Ukraine is dealing a strong setback to Putin’s allegedly novel model and doctrine of 21st century irregular war. Not because Ukrainian forces rout Russians and their allies in Ukraine and now control 2/3 of the Donbass.
Russia’s ‘new’ model of war escaped Moscow’s control. Putin understands it conceivably could evolve into a political threat inside Russia and even the faintest whispers of revolution. The regime could ignite war in Ukraine but not control its perceived domestic political impact on Putin’s authority.
We finally see the limits of Putin’s escalation. He will not risk even the perception of challenge to his authority. Of course, he still plays to win in Ukraine at some level. Ukraine will bear the brunt of his malice for years. And his global revanchism is unchanged.
Meanwhile, he refuses frantic demands in Moscow and from Russians fighting in Ukraine to commit formal Russian troops. Lavrov now calls for “a quick resolution” of the crisis. And Russian state controlled media is banishing Ukraine from the front pages of Komsomolskaya Pravda and changing tone, depicting Putin as face-saving “humanitarian” rather than war lord.
His personal, emotional obsession with revanchism remains. He still yearns to tear down the international order and gain his psychological revenge on Americans for the Soviet Union’s demise and his modest height (5′ 6″).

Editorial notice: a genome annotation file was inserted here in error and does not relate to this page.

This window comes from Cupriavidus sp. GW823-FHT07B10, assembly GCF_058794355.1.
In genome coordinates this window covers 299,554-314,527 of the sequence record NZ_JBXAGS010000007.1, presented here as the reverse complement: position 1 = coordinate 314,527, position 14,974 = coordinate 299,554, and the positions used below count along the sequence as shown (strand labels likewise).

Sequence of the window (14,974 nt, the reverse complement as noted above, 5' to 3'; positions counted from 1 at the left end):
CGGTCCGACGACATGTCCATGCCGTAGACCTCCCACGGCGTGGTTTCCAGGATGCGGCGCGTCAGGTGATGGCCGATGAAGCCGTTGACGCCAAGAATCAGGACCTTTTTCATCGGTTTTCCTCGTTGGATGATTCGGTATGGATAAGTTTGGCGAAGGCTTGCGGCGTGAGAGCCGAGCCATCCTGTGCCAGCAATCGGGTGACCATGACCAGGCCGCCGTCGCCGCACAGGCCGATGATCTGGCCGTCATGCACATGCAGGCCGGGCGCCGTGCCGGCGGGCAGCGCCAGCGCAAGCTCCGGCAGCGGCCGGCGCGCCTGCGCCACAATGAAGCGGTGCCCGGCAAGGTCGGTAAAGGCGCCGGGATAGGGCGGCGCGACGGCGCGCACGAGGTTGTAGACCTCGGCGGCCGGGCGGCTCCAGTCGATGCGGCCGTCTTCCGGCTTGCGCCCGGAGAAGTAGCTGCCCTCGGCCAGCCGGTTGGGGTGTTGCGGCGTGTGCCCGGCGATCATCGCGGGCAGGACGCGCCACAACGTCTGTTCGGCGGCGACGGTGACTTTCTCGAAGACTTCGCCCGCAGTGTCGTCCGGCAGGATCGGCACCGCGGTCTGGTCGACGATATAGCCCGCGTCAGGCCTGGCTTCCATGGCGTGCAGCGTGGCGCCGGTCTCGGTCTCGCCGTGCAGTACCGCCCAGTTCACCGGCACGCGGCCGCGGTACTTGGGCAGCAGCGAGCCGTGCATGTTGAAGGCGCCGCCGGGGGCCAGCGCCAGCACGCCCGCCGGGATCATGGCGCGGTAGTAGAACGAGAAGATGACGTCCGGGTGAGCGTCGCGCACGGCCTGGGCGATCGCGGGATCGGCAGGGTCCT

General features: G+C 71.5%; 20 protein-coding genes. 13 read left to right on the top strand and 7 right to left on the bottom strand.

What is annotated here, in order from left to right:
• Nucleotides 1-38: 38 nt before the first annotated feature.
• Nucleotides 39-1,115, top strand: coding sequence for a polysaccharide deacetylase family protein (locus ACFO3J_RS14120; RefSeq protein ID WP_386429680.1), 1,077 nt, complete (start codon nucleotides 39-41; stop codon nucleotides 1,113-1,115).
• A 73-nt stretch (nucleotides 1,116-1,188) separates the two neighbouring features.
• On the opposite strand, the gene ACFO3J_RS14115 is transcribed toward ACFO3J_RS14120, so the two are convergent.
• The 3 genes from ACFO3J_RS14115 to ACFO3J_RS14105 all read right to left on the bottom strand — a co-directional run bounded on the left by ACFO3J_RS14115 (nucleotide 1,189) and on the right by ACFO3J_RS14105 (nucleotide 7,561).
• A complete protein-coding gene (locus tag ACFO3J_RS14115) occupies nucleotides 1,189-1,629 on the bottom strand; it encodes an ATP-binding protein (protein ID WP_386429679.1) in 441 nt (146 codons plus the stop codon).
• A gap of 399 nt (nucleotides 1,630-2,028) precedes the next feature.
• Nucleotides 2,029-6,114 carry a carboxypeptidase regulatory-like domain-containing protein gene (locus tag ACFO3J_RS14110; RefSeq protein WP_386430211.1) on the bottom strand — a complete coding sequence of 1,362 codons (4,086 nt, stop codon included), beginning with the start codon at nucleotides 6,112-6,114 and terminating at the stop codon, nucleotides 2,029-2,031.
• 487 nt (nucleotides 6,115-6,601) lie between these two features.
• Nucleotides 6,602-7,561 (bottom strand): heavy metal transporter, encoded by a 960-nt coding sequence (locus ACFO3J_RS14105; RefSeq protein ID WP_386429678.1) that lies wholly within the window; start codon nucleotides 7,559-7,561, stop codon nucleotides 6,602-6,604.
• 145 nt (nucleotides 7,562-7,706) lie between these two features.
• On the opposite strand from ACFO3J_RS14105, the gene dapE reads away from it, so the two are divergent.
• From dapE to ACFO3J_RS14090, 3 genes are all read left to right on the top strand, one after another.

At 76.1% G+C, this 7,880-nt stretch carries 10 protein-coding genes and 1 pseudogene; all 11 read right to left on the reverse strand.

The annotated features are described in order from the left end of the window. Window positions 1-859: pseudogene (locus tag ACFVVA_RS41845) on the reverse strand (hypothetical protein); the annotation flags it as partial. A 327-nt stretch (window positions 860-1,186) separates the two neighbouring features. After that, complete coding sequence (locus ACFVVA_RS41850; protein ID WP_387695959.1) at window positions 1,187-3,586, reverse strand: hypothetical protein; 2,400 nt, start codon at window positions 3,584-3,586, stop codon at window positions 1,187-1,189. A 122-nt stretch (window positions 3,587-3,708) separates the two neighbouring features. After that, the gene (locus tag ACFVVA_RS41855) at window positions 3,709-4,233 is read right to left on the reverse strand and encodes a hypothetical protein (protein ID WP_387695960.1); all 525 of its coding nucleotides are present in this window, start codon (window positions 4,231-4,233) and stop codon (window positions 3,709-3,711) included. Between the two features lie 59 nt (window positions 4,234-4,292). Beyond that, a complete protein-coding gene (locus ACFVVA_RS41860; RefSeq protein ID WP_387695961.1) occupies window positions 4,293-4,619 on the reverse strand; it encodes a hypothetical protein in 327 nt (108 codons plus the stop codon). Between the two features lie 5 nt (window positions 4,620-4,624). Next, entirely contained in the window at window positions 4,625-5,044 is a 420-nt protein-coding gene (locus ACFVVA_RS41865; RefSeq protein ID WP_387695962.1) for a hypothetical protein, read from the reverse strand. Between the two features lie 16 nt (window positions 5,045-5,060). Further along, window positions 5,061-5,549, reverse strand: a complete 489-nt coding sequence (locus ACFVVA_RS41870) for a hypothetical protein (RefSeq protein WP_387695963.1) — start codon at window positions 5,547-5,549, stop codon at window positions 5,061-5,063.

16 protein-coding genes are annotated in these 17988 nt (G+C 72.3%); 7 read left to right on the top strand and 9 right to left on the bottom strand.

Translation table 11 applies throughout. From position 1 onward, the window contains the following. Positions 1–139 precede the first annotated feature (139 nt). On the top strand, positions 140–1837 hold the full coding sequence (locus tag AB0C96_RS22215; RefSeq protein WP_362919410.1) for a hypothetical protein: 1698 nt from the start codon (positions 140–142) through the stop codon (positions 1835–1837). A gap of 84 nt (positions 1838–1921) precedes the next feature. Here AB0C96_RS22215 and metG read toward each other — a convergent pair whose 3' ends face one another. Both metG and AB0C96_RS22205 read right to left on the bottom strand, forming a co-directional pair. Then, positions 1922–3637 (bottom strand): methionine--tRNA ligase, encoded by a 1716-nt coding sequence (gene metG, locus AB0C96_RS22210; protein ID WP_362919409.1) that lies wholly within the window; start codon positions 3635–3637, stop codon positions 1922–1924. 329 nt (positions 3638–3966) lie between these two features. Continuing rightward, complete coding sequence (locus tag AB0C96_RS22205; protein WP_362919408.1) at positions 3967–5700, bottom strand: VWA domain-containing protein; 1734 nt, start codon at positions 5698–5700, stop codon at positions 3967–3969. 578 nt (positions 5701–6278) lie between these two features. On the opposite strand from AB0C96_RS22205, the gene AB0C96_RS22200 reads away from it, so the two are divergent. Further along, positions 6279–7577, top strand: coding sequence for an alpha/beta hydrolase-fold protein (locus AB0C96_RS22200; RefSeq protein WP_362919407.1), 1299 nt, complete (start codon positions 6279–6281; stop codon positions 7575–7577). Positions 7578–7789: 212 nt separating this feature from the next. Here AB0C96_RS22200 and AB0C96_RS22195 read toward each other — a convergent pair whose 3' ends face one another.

Putin is taking a walk because he no longer could control the nationalism and overt fascism he courted and stoked in through April 2014. Various ideologues surrounding Putin and their movements have always had more independence than most in the West understood.
By early May, Russia faced major strategic decisions about escalation, politics, potentially non-trivial sanctions and end games. A focal point – upcoming Ukrainian elections. Seeking to forestall the West, Putin agreed there would be no independent referendum by the so-called Donetsk Peoples’ Republic.
Russian nationalists and fascists howled at Putin’s betrayal. This tweet about an intercepted call from a Russian fascist is just one small glimpse.
Russian fascists ignored Putin. Further intercepted calls revealed them colluding together with Chechen warlord Kadyrov and Duma representatives to stage appearances on Russian television to force Putin’s hand, including demands to introduce the GRU-backed Chechen Vostok Battalion troops.